For spring break this year I decided to go see Costa Rica. Unfortunately, all of my friends were going to Mexico and I couldn't convince anybody to go with me - so I went alone [place dramatic music here].
I didn't really prepare much before I went, but thankfully at least I had arranged for a car rental directly from the airport ahead of time. This saved my butt - especially since (as I found out later) I was actually traveling in Costa Rica during their Easter vacation - the busiest (and most expensive) time to be there. AHHHHH!!!! Catholicism+Easter=big deal. Spencer+Easter=who cares?
I wanted to avoid San Jose at all costs (San Jose is really a giant waste of time, and a sinkhole of life). I instead made arrangements to sleep in a hostel in Alajuela - the second largest dump in Costa Rica, and only 5 minutes from the airport. I can never understand why guidebooks always spill such an incredible amount of ink on such dumpy cities. The passage should simply read "a pit of despair - best when viewed from the rear-view mirror".
Now let's get one thing straight before I go any further. Despite what everybody told me, driving in Costa Rica wasn't bad at all... EXCEPT ONE THING: Costa Ricans don't believe in street signs. They just don't exist. Buildings don't have numbers, the streets are not named (well, they are named on the map, but there are no signs around). I now understand why the car rental place only gave me a very cheesy map to use - maps are almost worthless except to get a general idea of where you are going.
If you want to get anywhere, you will need to quickly master the skill of asking the locals. I preferred the "3's a charm rule", where I would pull up and pop my head out of the window with a smile and ask a quick "Donde esta [destination] por favor senor [senora]". The "3" is because I quickly found that I was forced to ask at least 3 locals in order to obtain the correct directions (some of them thought it was rather amusing to give me completely wrong directions, which I admit IS a bit amusing). My decision was almost entirely parity-based... if 2 agree, then that's the right way, otherwise keep asking.
Unfortunately, this was a tad sketchy at midnight in Alajuela. Out of desperation I finally gave up and started asking authentic crack dealers - none of whom knew anything - where 5th avenue (5ta Avenida) was. Amazingly, nobody EVER knew the street numbers or names. It was an extremely annoying realization. After driving around for over an hour, I finally found the cathedral in the center (it wasn't very big, so it was easy to miss). From there I navigated to the place - 2 hours late (which really ticked of the hostel owner, as if I care).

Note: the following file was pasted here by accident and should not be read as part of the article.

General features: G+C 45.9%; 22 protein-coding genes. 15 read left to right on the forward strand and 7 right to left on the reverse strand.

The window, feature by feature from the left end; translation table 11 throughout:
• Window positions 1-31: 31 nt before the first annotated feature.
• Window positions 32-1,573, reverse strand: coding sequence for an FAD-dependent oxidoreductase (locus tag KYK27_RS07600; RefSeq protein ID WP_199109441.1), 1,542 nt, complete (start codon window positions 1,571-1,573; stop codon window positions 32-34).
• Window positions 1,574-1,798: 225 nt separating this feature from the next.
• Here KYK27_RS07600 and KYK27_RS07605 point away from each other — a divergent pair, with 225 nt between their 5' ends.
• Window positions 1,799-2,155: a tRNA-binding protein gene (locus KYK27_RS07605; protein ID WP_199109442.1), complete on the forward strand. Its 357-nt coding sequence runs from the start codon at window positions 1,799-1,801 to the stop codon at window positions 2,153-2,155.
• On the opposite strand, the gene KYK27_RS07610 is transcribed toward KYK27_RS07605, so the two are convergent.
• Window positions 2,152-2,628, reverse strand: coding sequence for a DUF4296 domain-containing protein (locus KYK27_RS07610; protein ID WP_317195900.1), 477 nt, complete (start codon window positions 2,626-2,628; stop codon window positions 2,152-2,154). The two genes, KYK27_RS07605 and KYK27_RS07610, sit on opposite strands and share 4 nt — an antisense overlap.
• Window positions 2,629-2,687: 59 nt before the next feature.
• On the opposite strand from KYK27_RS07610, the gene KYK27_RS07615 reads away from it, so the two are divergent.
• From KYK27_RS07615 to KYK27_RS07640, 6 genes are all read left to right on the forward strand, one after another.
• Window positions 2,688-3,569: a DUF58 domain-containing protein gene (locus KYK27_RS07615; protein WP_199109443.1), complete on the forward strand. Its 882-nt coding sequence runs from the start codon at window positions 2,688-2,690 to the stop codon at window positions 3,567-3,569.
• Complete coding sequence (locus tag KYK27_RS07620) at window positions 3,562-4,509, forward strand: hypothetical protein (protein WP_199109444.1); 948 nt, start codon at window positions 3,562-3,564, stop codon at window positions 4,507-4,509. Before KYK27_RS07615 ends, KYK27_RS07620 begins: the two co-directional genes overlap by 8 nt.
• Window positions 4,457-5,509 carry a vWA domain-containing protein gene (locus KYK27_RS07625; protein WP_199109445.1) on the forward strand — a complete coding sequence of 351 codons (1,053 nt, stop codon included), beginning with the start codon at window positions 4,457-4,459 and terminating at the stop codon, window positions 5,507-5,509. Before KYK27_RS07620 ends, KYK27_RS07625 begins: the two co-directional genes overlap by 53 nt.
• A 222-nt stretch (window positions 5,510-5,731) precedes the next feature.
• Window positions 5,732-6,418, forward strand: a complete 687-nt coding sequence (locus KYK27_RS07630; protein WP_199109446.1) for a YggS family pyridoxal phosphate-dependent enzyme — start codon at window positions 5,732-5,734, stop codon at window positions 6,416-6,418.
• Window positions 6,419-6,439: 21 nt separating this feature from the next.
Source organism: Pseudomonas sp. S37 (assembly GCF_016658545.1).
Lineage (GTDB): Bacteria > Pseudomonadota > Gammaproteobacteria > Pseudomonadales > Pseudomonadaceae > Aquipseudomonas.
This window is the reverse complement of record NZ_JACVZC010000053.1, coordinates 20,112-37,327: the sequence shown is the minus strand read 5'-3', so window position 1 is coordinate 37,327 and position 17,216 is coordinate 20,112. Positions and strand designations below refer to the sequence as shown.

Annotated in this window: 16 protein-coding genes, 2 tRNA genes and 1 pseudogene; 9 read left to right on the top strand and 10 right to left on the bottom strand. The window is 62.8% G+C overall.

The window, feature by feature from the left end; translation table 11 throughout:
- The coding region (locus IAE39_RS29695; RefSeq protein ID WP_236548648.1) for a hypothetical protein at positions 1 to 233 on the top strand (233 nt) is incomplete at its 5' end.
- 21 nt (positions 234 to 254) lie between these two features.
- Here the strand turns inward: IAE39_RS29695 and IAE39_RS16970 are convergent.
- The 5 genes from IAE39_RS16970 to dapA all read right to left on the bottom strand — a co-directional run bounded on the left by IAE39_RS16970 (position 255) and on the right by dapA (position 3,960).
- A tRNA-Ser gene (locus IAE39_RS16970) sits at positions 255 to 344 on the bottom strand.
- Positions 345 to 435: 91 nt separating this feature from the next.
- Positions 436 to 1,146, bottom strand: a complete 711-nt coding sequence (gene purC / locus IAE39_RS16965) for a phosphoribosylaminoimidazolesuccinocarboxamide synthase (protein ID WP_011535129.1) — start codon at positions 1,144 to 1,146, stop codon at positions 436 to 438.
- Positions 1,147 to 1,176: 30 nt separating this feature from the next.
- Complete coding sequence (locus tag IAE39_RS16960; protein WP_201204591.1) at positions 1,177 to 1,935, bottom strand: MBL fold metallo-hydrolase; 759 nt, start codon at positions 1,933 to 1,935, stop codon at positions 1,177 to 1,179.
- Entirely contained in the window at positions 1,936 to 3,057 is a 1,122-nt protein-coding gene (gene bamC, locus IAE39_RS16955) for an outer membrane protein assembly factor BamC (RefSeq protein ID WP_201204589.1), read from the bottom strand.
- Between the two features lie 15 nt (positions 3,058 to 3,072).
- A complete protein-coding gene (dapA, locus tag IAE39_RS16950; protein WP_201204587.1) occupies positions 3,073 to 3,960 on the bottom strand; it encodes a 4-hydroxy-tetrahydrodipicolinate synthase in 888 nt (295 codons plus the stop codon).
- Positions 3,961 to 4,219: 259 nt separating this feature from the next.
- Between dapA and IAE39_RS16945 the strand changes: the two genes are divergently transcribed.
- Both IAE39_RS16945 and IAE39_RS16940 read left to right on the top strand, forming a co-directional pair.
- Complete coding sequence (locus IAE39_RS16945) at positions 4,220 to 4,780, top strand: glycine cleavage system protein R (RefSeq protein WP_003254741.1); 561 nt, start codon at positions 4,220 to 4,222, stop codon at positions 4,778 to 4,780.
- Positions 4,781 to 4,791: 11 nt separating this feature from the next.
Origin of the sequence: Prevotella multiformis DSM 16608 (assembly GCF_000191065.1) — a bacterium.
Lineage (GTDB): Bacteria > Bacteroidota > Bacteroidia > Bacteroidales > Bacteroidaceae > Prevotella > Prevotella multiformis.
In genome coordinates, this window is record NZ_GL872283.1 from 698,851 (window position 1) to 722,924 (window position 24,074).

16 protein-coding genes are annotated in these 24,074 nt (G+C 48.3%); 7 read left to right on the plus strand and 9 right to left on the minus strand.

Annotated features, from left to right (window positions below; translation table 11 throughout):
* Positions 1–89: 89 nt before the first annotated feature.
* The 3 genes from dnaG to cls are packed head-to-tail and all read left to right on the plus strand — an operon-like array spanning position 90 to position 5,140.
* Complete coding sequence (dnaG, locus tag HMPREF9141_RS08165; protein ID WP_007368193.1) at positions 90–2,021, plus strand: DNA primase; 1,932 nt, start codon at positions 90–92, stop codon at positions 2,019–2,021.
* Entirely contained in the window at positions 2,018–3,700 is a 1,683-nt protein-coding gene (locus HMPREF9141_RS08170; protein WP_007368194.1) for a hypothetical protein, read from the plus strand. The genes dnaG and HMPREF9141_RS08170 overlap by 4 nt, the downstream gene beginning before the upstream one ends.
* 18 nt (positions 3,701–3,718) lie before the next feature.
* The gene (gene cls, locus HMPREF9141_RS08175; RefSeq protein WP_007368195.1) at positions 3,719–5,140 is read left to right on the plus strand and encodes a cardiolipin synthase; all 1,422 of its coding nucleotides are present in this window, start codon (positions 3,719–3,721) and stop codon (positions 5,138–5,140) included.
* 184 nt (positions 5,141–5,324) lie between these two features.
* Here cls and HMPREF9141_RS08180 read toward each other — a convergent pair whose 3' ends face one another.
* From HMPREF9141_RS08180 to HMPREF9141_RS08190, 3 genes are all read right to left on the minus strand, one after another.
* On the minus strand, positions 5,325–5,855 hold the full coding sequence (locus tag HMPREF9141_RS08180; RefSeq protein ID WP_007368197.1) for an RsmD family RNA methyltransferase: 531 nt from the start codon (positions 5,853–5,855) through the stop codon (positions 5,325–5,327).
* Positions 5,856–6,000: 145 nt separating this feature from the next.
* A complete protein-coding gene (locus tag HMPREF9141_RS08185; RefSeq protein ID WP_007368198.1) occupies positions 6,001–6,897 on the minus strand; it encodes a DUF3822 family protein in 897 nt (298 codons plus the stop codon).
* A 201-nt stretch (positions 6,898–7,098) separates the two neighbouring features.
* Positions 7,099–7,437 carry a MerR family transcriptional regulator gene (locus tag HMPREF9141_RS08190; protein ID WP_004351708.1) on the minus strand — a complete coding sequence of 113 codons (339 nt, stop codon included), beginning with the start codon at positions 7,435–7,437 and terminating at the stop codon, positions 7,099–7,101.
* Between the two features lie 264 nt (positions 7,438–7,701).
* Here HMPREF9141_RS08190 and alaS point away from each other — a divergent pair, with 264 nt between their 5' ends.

Of course, it was seriously sketchy to leave the car on the street for even 2 minutes while I could rouse the hostel owner. I did anyway, and he directed me to the guarded "car cage" nearby. This fortress even had a TOP - apparently people will climb up 20 feet of cage to get in and steal stuff. The hostel owner didn't speak a word of English, and I don't speak a word of Spanish, but sign language goes a long way. The best part was this: I had the whole room TO MYSELF... I actually slept well in a hostel for once!
Since I wanted to get an early start and get the hell out of Alajuela, I decided to take a shower that night. This was when I first discovered the Costa Rican shower. It is cold... pretty damned cold. That night was rather hot and humid, so I almost welcomed it - a fact which I'm ashamed to admit considering that later on in the trip I was crying while taking an ice-shower outside in the frosty mountains.
In the morning I grabbed some money and pointed that little car to the Pacific coast. The drive there was really very refreshing. I was extremely happy just to be out of crack-junkyville, and the ubiquitous mountain roads in Costa Rica offer a fair amount of impressive scenery straight out of the barrel. The downside is this: even the smallest distance is a long drive, but it's worth it!
Once I reached the coast I decided to stop in a biological reserve
called Carara. This is quite a nice reserve, and the best part is the
fact that NOBODY goes there. This was to be the recurring theme of my